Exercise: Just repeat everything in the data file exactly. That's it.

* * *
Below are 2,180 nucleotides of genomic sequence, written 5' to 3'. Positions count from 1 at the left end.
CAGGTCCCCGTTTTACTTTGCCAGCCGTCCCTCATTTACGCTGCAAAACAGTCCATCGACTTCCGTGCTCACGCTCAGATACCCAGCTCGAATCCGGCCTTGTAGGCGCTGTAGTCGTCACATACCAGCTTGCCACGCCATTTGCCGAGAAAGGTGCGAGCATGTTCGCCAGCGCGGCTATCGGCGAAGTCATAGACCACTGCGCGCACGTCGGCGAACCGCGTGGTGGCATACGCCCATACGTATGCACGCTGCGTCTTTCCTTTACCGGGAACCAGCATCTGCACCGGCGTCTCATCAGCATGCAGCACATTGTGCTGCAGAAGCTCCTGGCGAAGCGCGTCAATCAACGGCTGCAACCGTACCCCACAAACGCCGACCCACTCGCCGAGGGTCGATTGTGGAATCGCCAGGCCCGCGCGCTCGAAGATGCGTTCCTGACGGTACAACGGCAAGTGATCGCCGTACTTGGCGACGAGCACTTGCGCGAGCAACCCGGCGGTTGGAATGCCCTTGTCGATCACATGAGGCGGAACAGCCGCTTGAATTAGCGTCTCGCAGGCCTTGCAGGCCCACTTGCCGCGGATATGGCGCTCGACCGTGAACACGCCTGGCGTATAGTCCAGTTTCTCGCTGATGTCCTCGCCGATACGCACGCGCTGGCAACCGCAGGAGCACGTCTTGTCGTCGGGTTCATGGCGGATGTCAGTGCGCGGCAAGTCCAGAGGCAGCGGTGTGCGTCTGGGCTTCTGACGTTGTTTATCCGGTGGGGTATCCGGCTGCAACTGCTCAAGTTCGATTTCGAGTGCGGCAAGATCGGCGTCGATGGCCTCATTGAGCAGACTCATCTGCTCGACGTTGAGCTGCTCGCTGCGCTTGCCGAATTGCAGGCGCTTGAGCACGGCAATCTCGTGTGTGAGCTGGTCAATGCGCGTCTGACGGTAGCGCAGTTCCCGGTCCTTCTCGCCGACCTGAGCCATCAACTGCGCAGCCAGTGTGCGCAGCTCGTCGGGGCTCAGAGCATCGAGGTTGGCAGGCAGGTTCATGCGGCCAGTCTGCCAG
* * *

Below are 2,180 nucleotides of genomic sequence, written 5' to 3'. Positions count from 1 at the left end.
CAGGTCCCCGTTTTACTTTGCCAGCCGTCCCTCATTTACGCTGCAAAACAGTCCATCGACTTCCGTGCTCACGCTCAGATACCCAGCTCGAATCCGGCCTTGTAGGCGCTGTAGTCGTCACATACCAGCTTGCCACGCCATTTGCCGAGAAAGGTGCGAGCATGTTCGCCAGCGCGGCTATCGGCGAAGTCATAGACCACTGCGCGCACGTCGGCGAACCGCGTGGTGGCATACGCCCATACGTATGCACGCTGCGTCTTTCCTTTACCGGGAACCAGCATCTGCACCGGCGTCTCATCAGCATGCAGCACATTGTGCTGCAGAAGCTCCTGGCGAAGCGCGTCAATCAACGGCTGCAACCGTACCCCACAAACGCCGACCCACTCGCCGAGGGTCGATTGTGGAATCGCCAGGCCCGCGCGCTCGAAGATGCGTTCCTGACGGTACAACGGCAAGTGATCGCCGTACTTGGCGACGAGCACTTGCGCGAGCAACCCGGCGGTTGGAATGCCCTTGTCGATCACATGAGGCGGAACAGCCGCTTGAATTAGCGTCTCGCAGGCCTTGCAGGCCCACTTGCCGCGGATATGGCGCTCGACCGTGAACACGCCTGGCGTATAGTCCAGTTTCTCGCTGATGTCCTCGCCGATACGCACGCGCTGGCAACCGCAGGAGCACGTCTTGTCGTCGGGTTCATGGCGGATGTCAGTGCGCGGCAAGTCCAGAGGCAGCGGTGTGCGTCTGGGCTTCTGACGTTGTTTATCCGGTGGGGTATCCGGCTGCAACTGCTCAAGTTCGATTTCGAGTGCGGCAAGATCGGCGTCGATGGCCTCATTGAGCAGACTCATCTGCTCGACGTTGAGCTGCTCGCTGCGCTTGCCGAATTGCAGGCGCTTGAGCACGGCAATCTCGTGTGTGAGCTGGTCAATGCGCGTCTGACGGTAGCGCAGTTCCCGGTCCTTCTCGCCGACCTGAGCCATCAACTGCGCAGCCAGTGTGCGCAGCTCGTCGGGGCTCAGAGCATCGAGGTTGGCAGGCAGGTTCATGCGGCCAGTCTGCCAG